• Please join us for the CAB Community Meeting, usually held on the first Thursday of every month at 7:00PM. Please check Posts for speaker information, time, and location.

    Community meetings are generally held at Second Presbyterian Church, 528 Garland Drive, Carlisle, PA

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Smog Alerts Coming

Summer will soon be here and that can mean high levels of air pollutants in our air, specifically ozone and small particles, commonly known as smog.

Meteorologists declare “Air Quality Action” days when they project that weather conditions are conducive for unhealthy air pollution. In 2016, the Pennsylvania Department of Environmental Protection (DEP) called six action days for the Susquehanna Valley.

We should heed those warnings. Recent scientific studies conclude that short-term exposure to unhealthy air pollution can have significant adverse effects on pregnant women, children, the elderly, and even the general population–especially those with pre-existing conditions such as asthma. Short term symptoms resulting from breathing high levels of ozone and fine particulate are chest pain, coughing, nausea, throat irritation, and congestion. These pollutants also aggravate bronchitis, heart disease, emphysema, and asthma—and can increase risks of stroke. Children, senior citizens, and those with asthma or other respiratory problems are urged to limit outdoor activities when an action day is predicted.

Air Quality Action days are often declared when there is little wind and when the amount of ozone or particles in stagnant air could exceed federal health standards. The DEP monitors local and regional air quality. Local television and radio stations alert the public when an Air Quality Action day is predicted. Check your newspaper’s websites as well. The Clean Air Board of Central Pennsylvania also monitors pollution levels and posts notices at this website when DEP declares an Air Quality Action day.  Stay informed!


Southern California smog worsens for second straight year despite reduced emissions

For decades, Southern California has waged a slow but successful war on smog. Through vehicle emissions rules, clean-fuel standards and other tough measures, officials have lifted the choking pall of air pollution that once shrouded Los Angeles, bringing clearer skies and healthier lungs.

But now, progress appears to be faltering. Smog has gotten worse for the second straight year, even though emissions are on the decline.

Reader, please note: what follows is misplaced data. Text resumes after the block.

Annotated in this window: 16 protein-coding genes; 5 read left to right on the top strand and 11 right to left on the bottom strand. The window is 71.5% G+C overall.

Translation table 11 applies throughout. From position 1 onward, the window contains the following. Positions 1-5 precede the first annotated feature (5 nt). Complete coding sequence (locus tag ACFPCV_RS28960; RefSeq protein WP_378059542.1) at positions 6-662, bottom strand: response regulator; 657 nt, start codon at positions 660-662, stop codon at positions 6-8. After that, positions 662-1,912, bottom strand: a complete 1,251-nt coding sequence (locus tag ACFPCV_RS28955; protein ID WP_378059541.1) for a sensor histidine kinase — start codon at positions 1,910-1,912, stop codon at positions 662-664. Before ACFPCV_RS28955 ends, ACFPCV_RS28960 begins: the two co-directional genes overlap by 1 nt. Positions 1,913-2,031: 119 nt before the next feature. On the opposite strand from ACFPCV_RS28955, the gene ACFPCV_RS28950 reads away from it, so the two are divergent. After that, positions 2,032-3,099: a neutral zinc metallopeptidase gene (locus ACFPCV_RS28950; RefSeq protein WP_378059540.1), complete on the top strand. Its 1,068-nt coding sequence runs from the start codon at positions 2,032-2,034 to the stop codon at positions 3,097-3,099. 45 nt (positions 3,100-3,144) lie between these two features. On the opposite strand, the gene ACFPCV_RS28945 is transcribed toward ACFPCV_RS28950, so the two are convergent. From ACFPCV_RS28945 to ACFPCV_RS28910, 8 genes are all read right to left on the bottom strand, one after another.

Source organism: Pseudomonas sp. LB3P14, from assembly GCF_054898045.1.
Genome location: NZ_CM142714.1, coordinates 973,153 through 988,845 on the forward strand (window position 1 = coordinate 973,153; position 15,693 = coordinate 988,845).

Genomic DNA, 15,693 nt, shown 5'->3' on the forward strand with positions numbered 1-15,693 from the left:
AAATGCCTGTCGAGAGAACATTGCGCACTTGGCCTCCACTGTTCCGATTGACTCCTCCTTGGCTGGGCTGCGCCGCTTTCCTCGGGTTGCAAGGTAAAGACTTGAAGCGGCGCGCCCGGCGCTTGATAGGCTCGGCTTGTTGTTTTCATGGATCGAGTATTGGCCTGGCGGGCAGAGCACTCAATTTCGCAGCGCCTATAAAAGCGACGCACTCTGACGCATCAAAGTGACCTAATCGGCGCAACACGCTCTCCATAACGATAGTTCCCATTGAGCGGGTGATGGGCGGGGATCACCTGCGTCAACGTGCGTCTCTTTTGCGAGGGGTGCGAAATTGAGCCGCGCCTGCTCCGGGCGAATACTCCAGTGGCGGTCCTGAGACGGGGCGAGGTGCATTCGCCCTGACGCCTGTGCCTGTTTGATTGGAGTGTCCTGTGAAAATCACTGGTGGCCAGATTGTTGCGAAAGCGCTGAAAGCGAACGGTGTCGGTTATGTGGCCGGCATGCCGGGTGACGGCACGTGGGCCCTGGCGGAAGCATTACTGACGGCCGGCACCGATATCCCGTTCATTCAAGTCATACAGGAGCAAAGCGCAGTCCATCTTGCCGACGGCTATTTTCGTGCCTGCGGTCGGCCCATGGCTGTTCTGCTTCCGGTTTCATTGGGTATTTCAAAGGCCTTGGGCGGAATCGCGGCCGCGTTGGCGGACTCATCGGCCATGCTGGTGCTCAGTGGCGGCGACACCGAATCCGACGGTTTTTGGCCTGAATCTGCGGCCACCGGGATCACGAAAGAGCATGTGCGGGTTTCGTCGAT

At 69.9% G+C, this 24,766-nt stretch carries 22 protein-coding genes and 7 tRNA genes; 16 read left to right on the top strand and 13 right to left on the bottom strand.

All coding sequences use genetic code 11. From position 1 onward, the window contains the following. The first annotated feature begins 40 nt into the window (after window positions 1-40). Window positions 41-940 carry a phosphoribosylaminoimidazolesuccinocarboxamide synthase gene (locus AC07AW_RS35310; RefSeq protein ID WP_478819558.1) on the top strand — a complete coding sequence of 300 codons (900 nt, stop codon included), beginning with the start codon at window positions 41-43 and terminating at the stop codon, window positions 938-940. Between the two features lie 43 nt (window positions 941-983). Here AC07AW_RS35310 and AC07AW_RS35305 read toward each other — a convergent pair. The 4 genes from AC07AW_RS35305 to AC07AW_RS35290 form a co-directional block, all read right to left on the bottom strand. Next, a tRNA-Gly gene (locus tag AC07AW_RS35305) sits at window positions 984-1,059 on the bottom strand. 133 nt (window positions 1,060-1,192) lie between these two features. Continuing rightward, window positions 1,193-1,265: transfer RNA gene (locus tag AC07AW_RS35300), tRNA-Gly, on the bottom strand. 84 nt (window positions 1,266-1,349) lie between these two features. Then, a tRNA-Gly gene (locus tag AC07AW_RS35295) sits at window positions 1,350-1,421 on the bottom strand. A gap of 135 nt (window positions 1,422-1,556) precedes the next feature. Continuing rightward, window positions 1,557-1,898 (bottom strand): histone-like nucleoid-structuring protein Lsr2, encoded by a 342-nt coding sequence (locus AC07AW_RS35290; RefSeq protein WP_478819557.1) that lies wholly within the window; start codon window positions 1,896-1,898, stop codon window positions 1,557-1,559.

Read more

Clean Air Board comments on EPA’s proposed ozone standard

The Environmental Protection Agency (EPA) is required by law to review and adjust its public health standards for critical air pollutants every five years.  This review is based on the latest scientific and medical information.  Last November, EPA proposed to move to an 8-hour exposure standard for ozone between 60 and 70 ppb (parts per billion) in the ambient air.

The current public health standard is 75 ppb.  If a new standard is adopted, the public would alerted to more “bad air” days — days during which the air quality is worse than the ozone standard.  These air quality action days would occur during the warmer months, when pollutants bake in the atmosphere to form ground level ozone.

Our members include many people who suffer ailments from breathing polluted air.  The Cumberland Valley is at the receiving end of an ozone transport corridor which originates hundreds of miles away.  Even on days when an ozone alert has not been declared, people can and do suffer respiratory problems due to ozone.

In our letter to EPA, we highlighted some of the more recent scientific and medical studies supporting a more stringent ozone standard. Many of these studies have identified strong links between long-term and short-term exposure to ozone to specific health ailments; other studies have linked air pollution to death rates in certain areas, or have begun to assess the negative impact of air pollution on health care costs and economic productivity.

We support a more stringent 8-hour ozone exposure standard which would better protect our health.

To view CAB’s comments to EPA, click here CAB comment ozone 2015

For more information from EPA, go to http://www.epa.gov/groundlevelozone/actions.html

EPA Standards and Better Health

January 24, 2010

EPA Standards and Better Health

By Tami Biddle, CAB Executive Board Member